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Decoding Car Tyres

5 min read
Do you know the type of tyre tread that works best for your car and driving needs? Would you be able to tell when it is time to change your car tyres? If you’re unsure, then read on.

Have you been shopping around to replace your car’s tyres and are confused by terms such as “All-weather”, “Touring” or “Performance”? These tyre types get their classification from the tread design on them. Tread design is a key aspect of a tyre, and each tread pattern is designed for different driving styles and road conditions.

The three common tread patterns are symmetrical, directional and asymmetrical.

Symmetrical tyres are the most common type of tread pattern. They are suitable for most passenger cars and are not meant for high-performance use. Generally found on all-weather tyre types, the tread pattern of these tyres repeat on both halves of the tyre. The tyres are particularly quiet and provide good roadholding and a smooth drive on dry road conditions. The lower rolling resistance helps reduce fuel consumption and also extends the lifespan of the tyres. They are also cost-efficient and provide car owners the most flexibility for tyre rotation without affecting day-to-day performance.

Asymmetrical tyres have different tread patterns on each half of the tyre, and are most often found on touring-class tyres. Each pattern side serves a different purpose. The inner side usually helps with water displacement and provides good aquaplaning protection; the outer side gives you good grip, especially in cornering and on dry surfaces, providing the best of both worlds. This combination is especially popular for use on performance-based consumer vehicles. Tyre rotation may be a little tricky, only allowing for vertical rotations. This means the front tyre should be rotated with the same side as the rear tyre. Switching sides from, say, the front left to rear right will render the benefits of the tread useless.DIRECTIONAL TREAD PATTERN TYRES
If you are looking for great performance in rainy conditions, directional tread pattern tyres do the job. Popular on performance-class tyres, these have lateral grooves that meet in the middle, resembling arrowheads. This pattern formation displaces water very effectively, and offers very good aquaplaning protection. They also have very good road holding capability, making them ideal for ultra-high performance vehicles, though they can be pretty noisy. When it comes to tyre rotation, they have the same issues as asymmetrical treads, only doing vertical rotation and not crisscross rotation.

Avoid mixing tread patterns, brands or sizes on your car. Keep to one type, brand and size to achieve optimal performance for that tyre’s characteristics. If you need to replace your tyres, it is a good idea to replace all four tyres at the same time. This will eliminate any difference in grip between the new and old tyres.

Not sure if your current tyres need changing? Check the tread depth to make sure they are not too worn out. The Land Transport Authority requires all vehicles here to have a minimum tread depth of 1.6mm. An easy way is to look for the tread wear indicator bars, which are embedded at the 1.6mm mark on the tyres. When the tread is flushed with these bars, it’s time for new tyres.  But it’s important to note that tyres that are near or on the legal limit can be more susceptible to aquaplaning, owing to the fact there is less tread depth to allow for water dispersion. For example, a tyre with 1.6mm of tread will not perform as well as one with 3mm when confronted with a road that may have 2mm of water on its surface.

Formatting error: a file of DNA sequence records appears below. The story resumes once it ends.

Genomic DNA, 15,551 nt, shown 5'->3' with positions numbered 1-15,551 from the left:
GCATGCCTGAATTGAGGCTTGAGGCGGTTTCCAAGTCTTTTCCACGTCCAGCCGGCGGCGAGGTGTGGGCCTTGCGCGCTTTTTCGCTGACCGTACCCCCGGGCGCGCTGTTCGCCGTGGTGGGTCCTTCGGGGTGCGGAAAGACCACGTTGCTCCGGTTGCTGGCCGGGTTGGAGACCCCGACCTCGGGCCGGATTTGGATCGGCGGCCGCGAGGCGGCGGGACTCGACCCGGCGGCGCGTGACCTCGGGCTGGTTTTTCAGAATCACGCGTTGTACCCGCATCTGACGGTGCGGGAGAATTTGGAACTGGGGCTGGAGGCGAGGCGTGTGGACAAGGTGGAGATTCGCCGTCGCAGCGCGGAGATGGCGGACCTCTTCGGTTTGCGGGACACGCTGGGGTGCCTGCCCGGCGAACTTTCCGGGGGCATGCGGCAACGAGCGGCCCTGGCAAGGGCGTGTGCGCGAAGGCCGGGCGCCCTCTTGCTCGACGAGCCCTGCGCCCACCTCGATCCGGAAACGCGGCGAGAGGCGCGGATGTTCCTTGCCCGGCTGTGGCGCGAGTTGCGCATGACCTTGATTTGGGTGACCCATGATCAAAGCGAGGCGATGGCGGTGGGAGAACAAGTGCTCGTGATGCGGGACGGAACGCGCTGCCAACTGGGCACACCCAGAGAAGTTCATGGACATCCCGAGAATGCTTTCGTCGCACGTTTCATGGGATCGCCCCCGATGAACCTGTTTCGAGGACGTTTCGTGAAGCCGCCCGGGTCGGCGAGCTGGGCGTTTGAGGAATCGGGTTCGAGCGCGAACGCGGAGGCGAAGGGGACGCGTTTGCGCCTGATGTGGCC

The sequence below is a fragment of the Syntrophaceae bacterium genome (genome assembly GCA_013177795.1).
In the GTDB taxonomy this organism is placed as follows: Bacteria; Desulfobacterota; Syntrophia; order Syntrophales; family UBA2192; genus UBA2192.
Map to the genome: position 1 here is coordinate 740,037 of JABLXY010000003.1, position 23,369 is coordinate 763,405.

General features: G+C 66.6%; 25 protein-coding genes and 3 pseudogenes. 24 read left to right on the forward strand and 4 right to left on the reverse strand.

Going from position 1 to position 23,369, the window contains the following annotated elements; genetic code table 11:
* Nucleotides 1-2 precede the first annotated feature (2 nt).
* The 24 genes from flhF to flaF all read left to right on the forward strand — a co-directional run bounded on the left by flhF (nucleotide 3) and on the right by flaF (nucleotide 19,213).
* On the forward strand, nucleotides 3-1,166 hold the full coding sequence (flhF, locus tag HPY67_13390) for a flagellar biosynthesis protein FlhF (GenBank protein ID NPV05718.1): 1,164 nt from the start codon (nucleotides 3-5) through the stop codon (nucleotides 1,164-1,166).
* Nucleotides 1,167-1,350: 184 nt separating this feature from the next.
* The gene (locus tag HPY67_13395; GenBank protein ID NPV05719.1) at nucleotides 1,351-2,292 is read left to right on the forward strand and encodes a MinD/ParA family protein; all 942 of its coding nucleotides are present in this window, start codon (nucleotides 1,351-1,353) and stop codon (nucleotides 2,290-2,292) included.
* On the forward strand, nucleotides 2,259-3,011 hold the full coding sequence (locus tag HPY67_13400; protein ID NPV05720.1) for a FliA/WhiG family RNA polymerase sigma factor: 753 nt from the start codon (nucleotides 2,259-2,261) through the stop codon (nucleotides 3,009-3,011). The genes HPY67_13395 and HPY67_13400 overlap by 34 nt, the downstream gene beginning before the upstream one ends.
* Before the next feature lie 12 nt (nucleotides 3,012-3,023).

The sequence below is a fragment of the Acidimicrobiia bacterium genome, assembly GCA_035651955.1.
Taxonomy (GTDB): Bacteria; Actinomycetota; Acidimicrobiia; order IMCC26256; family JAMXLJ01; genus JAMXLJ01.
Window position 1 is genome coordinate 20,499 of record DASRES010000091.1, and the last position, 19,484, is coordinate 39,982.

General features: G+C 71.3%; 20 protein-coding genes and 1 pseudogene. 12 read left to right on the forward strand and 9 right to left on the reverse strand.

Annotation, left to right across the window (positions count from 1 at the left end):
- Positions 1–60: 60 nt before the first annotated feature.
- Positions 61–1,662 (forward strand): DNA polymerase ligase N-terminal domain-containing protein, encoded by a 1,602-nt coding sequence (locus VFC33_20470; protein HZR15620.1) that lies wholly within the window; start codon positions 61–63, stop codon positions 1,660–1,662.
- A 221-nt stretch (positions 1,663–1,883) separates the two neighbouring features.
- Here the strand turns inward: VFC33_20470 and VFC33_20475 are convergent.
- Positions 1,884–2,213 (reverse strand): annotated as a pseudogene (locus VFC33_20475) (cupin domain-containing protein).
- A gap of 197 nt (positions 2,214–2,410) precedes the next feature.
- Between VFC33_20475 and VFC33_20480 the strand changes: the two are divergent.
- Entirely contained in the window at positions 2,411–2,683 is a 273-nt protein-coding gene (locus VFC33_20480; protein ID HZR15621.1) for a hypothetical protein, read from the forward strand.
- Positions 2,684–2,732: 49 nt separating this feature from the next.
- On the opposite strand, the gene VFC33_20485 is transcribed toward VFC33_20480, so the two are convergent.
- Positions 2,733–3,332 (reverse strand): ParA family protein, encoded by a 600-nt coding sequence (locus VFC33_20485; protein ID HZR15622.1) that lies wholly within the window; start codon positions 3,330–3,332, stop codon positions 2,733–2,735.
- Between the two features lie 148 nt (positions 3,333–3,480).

Look out for cuts, tears or blisters on your tyres. These could be the result of driving on roads in poor conditions, such as those that have lots of potholes or debris. Scuffing your tyres on the curbside or under-inflated tyres can also damage the sidewall of the tyres. Even if they look minor, over time, the internal tyre structure could be compromised and cause a blowout, posing a danger.

As a rule of thumb, if you experience any vibrations or hear unusual sounds coming from the tyres, it is best to have them inspected immediately. These symptoms could signify anything — from damage to the tyres or rims, to misaligned wheels. Don’t delay; get those checked out as soon as possible, and replace them where necessary.


Whichever type of tyres you have chosen to invest in, they are still vulnerable to punctures, so it would be wise if you also purchased this nifty product and stored it in the boot of your car — just in case. Available at all three AAShop outlets , the TireCare Revival Kit is

  • compact and light — weighs and takes up much less space than a spare tyre
  • easy to apply — fixes punctured tyres in less than 10 minutes
  • permanent — fixes punctures up to 10mm

TireCare is an advanced anti-puncture solution, designed to rapidly seal punctures permanently within seconds. It uses nano-fiber technology to seal the puncture permanently. Formulated to be eco-friendly and lab-tested (SGS-certified) to be free of substance of very high concerns (SVHC), TireCare is harmless to rims, tyres and TPMS. It also has a long shelf life of five years.

Here’s a how-to video.

Price: $168 for Members; $188 for Non-members